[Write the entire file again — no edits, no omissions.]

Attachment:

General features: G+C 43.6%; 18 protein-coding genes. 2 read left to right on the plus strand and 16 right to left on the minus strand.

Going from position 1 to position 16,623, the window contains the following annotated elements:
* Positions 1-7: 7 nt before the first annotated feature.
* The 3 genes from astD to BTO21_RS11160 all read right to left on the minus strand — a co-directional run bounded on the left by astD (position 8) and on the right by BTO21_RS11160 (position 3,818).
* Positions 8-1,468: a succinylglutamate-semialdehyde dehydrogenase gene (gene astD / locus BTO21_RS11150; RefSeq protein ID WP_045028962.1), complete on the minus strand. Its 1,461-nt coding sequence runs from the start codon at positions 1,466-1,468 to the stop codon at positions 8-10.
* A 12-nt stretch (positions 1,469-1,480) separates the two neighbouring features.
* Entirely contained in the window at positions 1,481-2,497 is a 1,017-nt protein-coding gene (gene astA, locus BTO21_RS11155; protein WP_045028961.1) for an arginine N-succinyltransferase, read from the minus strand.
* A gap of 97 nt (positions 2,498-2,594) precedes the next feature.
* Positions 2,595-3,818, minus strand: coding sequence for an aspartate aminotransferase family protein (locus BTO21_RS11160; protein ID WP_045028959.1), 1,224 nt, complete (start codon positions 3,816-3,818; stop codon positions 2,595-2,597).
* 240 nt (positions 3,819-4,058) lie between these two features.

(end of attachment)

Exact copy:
General features: G+C 43.6%; 18 protein-coding genes. 2 read left to right on the plus strand and 16 right to left on the minus strand.

Going from position 1 to position 16,623, the window contains the following annotated elements:
* Positions 1-7: 7 nt before the first annotated feature.
* The 3 genes from astD to BTO21_RS11160 all read right to left on the minus strand — a co-directional run bounded on the left by astD (position 8) and on the right by BTO21_RS11160 (position 3,818).
* Positions 8-1,468: a succinylglutamate-semialdehyde dehydrogenase gene (gene astD / locus BTO21_RS11150; RefSeq protein ID WP_045028962.1), complete on the minus strand. Its 1,461-nt coding sequence runs from the start codon at positions 1,466-1,468 to the stop codon at positions 8-10.
* A 12-nt stretch (positions 1,469-1,480) separates the two neighbouring features.
* Entirely contained in the window at positions 1,481-2,497 is a 1,017-nt protein-coding gene (gene astA, locus BTO21_RS11155; protein WP_045028961.1) for an arginine N-succinyltransferase, read from the minus strand.
* A gap of 97 nt (positions 2,498-2,594) precedes the next feature.
* Positions 2,595-3,818, minus strand: coding sequence for an aspartate aminotransferase family protein (locus BTO21_RS11160; protein ID WP_045028959.1), 1,224 nt, complete (start codon positions 3,816-3,818; stop codon positions 2,595-2,597).
* 240 nt (positions 3,819-4,058) lie between these two features.